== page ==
Negotiate a Credit Card Settlement with PenFed or RA Rogers Collection Agency

My wife got a credit card from PenFed with a $40,000 limit. While it came RIGHT BEFORE our recession hit, we proceeded to use it to live for a while. We eventually lost our home and had to take our kids out of school and relocate. We tried to keep up with the payments but eventually they buried us and we stopped making them. I called back to see what I could do but they had already written off the debt. The Debt was bought (at least the company who wrote me the letter) is R.A. Rogers and they say I owe them $54,443.00 (we only used the original $40,000). So, the letter I got and it was the first, asks me to VERIFY my debt by responding by January 13th or they will assume the debt is valid and proceed with collection.

Do I contact them by phone and try to negotiate a one time settlement? Do I respond to the letter and validate the debt? What is the bet next action for me to take? ANY information would be gratefully appreciated!

PenFed is a credit union and RA Rogers is mostly known for offering contingency debt collection for credit unions. I would not assume RA Rogers bought the charged off credit card from PenFed, but it is possible. My feedback below is general in nature until you respond with some answers to questions about your goal to resolve the debt, and your financial ability to follow through.

Settling credit card debt with a credit union like PenFed

Debt settlement with a credit union is often different than settling with national banks. The foundational concerns you will have when negotiating credit union cards like; can you come up with the lump sum needed to settle; if only able to do a payment plan, can your budget support the monthly amount needed; will resolving the credit union account be the best use of your available funds if you have other debts outstanding – all apply in the same way you would be concerned with settling with large banks like Chase or Bank of America. The additional concerns you will have with a credit union like PenFed are:

  • Credit Unions often have cross collateralized verbiage in their credit, loan, and even insurance products. This would mean defaulting on credit cards with Pen Fed could lead to knock on impacts to other accounts you have with them. So, first question:

Do you have other accounts with PenFed other than the credit card mentioned?

  • Some credit unions do not settle in the same way national credit card issuers do. One of the differences will often be a requirement to document your hardship in order to approve a settlement, or in order to get the lowest settlement possible. Next questions:

What were the conditions that led to your losing your home? Do those conditions still exist?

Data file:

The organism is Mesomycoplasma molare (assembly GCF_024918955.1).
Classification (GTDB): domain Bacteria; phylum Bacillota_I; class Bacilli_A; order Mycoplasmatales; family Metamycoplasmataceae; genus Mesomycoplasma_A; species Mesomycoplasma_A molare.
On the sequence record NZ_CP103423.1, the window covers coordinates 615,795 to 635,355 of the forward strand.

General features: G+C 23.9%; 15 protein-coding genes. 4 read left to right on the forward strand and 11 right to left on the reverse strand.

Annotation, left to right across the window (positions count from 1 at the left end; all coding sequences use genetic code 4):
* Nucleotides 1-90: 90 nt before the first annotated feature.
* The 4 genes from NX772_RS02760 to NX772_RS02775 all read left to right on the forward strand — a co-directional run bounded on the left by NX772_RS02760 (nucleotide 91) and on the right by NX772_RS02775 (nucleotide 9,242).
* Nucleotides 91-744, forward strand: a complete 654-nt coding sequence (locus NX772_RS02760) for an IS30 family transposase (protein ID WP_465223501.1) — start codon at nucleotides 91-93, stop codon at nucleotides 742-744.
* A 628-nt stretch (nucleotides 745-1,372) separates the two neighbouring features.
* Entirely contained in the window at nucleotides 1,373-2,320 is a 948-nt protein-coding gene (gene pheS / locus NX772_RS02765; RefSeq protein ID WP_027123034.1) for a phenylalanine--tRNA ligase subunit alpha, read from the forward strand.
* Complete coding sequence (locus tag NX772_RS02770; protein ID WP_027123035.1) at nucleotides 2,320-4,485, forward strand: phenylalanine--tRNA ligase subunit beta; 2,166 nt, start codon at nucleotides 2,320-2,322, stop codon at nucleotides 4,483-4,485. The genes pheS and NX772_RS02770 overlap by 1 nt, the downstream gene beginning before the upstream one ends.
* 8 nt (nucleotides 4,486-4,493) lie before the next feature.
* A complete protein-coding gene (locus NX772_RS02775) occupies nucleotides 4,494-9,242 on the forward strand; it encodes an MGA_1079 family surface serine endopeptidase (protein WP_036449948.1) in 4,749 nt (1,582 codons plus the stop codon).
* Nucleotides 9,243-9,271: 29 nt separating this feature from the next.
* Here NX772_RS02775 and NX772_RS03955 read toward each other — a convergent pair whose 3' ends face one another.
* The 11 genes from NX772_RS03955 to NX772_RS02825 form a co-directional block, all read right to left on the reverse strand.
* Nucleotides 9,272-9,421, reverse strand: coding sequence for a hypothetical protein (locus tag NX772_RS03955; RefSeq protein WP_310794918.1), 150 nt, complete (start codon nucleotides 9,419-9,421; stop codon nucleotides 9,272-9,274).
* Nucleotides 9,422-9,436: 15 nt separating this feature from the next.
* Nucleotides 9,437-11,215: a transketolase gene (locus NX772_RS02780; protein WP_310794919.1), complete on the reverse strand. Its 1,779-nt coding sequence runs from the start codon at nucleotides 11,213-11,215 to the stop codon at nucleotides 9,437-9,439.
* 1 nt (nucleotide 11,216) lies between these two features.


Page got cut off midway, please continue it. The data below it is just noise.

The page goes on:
Settling with a debt collector like RA Rogers

Like I mentioned above, the fundamentals of settling a charged off credit card debt do not change much from one account to the next. At its core, settling a debt for less is simply based on something is better than nothing. The collection agency or debt owner is going to evaluate what they can see about you through your credit report and other public media in order to determine what amount to accept as a settlement or payment. The way each debt owner, creditor, or collection agency evaluates this is where nuanced x equals y variables come to play. They have standard operating procedures and floors for accepting settlements, and you have ceilings for what you can financially do. This brings up my next questions:

Your PenFed credit card had a high balance to begin with. It went from 40k to over 54k.

When did you last make a credit card payment to PenFed?

What state do you live in?

Is RA Rogers the only debt collector you have heard from whether through the phone or a letter in the mail?

Did the RA Rogers collection letter you refer to reference they are collecting for PenFed, or did the letter reference them as collecting for themselves or debt buyer? Was there a payment remittance address on the collection letter?

What are you financially prepared to offer to settle the debt? Is that amount available immediately?

If you need time to come up with funds over time, how much time will you need?

Requesting debt validation from a debt collector like RA Rogers

Requesting a collection agency to validate a debt is your right. It is also a tool to help you establish some base lines when all you want to do is settle the debt. That said, debt validation request can be a complete waste of time for some situations and can even backfire. See this article for more on backfiring debt validation requests: http://consumerrecoverynetwork.com/when-to-request-debt-validation-from-a-debt-collector/